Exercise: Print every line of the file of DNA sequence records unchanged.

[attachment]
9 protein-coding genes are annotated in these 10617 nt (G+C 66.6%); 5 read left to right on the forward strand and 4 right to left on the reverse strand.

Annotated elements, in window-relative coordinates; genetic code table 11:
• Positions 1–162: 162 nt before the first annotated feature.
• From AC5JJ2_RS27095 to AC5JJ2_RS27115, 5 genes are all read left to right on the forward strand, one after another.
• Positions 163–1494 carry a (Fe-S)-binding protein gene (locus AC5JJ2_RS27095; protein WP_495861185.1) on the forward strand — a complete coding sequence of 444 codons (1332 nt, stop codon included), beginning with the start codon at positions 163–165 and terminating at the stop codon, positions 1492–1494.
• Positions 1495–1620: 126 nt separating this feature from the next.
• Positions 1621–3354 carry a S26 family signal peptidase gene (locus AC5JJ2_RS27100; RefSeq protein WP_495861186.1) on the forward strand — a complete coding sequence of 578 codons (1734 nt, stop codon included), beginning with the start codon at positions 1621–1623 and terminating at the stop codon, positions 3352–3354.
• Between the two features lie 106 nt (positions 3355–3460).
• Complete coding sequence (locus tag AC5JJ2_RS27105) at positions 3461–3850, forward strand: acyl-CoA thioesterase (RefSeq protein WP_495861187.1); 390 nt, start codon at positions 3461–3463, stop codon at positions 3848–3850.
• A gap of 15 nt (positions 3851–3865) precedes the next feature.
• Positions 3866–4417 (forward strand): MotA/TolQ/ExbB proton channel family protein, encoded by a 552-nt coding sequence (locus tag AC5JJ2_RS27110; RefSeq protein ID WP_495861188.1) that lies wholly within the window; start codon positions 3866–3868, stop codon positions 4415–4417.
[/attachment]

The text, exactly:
9 protein-coding genes are annotated in these 10617 nt (G+C 66.6%); 5 read left to right on the forward strand and 4 right to left on the reverse strand.

Annotated elements, in window-relative coordinates; genetic code table 11:
• Positions 1–162: 162 nt before the first annotated feature.
• From AC5JJ2_RS27095 to AC5JJ2_RS27115, 5 genes are all read left to right on the forward strand, one after another.
• Positions 163–1494 carry a (Fe-S)-binding protein gene (locus AC5JJ2_RS27095; protein WP_495861185.1) on the forward strand — a complete coding sequence of 444 codons (1332 nt, stop codon included), beginning with the start codon at positions 163–165 and terminating at the stop codon, positions 1492–1494.
• Positions 1495–1620: 126 nt separating this feature from the next.
• Positions 1621–3354 carry a S26 family signal peptidase gene (locus AC5JJ2_RS27100; RefSeq protein WP_495861186.1) on the forward strand — a complete coding sequence of 578 codons (1734 nt, stop codon included), beginning with the start codon at positions 1621–1623 and terminating at the stop codon, positions 3352–3354.
• Between the two features lie 106 nt (positions 3355–3460).
• Complete coding sequence (locus tag AC5JJ2_RS27105) at positions 3461–3850, forward strand: acyl-CoA thioesterase (RefSeq protein WP_495861187.1); 390 nt, start codon at positions 3461–3463, stop codon at positions 3848–3850.
• A gap of 15 nt (positions 3851–3865) precedes the next feature.
• Positions 3866–4417 (forward strand): MotA/TolQ/ExbB proton channel family protein, encoded by a 552-nt coding sequence (locus tag AC5JJ2_RS27110; RefSeq protein ID WP_495861188.1) that lies wholly within the window; start codon positions 3866–3868, stop codon positions 4415–4417.